Exploring the Ozarks Outdoors: freshare.net

Honey Bees Have Ability to Self-Medicate

By Robert J. Korpella

First posted on 03-30-2012


Researchers at North Carolina State University recently discovered that worker honey bees became healers when the bees’ hives were attacked by a harmful fungus. The fungal infection triggers bees to increase levels of antifungal plant resins.

“The colony is willing to expend the energy and effort of its worker bees to collect these resins,” says Dr. Michael Simone-Finstrom, lead author of the study. “So, clearly this behavior has evolved because the benefit to the colony exceeds the cost.”

Wild honey bees use a mixture of wax and plant resins to produce propolis, with which they line their hives. This sticky substance has both antifungal and antibacterial properties. Domesticated honey bees also use propolis, but they limit its use to filling cracks and gaps in their hives.

imageResearchers discovered that, when threatened with a fungal attack, honey bees bring in about 45 percent more propolis than they do when pathogens are not present. In addition, workers will also remove infected bee larvae from the hive. These larvae are typically infected with fungal spores that act as parasites to the developing bees.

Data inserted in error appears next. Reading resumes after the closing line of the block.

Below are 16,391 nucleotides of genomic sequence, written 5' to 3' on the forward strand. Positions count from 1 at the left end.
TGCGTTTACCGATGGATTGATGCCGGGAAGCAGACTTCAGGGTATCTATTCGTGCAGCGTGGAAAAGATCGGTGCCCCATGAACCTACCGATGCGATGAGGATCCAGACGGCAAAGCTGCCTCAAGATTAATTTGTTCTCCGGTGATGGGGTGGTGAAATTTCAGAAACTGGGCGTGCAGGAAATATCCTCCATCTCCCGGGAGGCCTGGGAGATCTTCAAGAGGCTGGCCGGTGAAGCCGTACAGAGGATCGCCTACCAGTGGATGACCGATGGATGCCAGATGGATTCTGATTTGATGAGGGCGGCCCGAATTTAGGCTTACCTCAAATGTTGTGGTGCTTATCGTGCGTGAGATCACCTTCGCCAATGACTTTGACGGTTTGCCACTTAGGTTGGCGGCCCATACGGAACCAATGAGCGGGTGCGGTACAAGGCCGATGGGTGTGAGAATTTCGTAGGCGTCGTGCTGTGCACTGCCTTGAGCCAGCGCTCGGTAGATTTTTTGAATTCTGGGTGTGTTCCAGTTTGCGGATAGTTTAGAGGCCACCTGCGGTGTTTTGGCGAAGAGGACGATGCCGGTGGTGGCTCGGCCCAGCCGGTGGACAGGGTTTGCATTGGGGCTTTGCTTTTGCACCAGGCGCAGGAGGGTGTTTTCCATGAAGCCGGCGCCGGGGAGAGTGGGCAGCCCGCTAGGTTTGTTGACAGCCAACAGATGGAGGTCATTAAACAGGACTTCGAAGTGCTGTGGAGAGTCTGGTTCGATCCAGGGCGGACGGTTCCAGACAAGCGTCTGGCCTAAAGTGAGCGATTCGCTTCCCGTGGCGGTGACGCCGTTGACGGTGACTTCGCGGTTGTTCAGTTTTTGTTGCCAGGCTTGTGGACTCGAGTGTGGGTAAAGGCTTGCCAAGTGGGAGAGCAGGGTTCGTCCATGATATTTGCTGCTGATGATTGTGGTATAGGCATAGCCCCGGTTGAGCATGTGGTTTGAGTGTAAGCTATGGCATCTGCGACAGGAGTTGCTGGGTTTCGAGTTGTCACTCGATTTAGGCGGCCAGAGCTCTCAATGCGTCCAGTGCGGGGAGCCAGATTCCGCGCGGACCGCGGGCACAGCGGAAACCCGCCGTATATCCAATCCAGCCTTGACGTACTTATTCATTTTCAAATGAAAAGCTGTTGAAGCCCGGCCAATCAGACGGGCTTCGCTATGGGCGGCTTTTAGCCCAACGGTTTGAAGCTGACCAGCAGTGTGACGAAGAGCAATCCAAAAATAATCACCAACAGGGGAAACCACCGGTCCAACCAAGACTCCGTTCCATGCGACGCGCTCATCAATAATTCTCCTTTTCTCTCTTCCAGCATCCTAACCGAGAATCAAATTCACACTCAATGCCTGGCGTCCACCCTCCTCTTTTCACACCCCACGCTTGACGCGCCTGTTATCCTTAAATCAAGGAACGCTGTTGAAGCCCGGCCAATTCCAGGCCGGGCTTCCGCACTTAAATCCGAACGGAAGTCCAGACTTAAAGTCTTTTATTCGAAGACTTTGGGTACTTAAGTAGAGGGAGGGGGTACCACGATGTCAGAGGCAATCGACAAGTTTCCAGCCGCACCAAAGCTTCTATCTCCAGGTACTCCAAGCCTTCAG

Honey bee behavior suggests that these intelligent creatures have the ability to self-diagnose as well. They appear to recognize harmful fungi from ones detrimental to the colony. Bees do not increase propolis levels when harmless fungal species are introduced to the hive.

Even though propolis has antibacterial properties, bees do not use it to self-medicate when harmful bacteria attacks the colony, indicating some limits to bee doctoring. Researchers were unsure why bees stopped short of using propolis to ward off bacteria pathogens, but they plan to engage in further study.

The results of this research could have an impact on beekeepers. Across the country, large numbers of honey bees died in colony collapse disorders, threatening farmers who raise honey as well as those that raise fruits and vegetables pollinated by honey bees. Some theories point to fungal pathogens as a trigger to colony collapse. Beekeepers often prefer to work with colonies that use less propolis since the compound’s stickiness was undesirable. However, its protective properties might outweigh the inconvenience.

IMAGE: When faced with pathogenic fungi, bees line their hives with more propolis - the waxy, yellow substance seen here. Photo credit: North Carolina State University.

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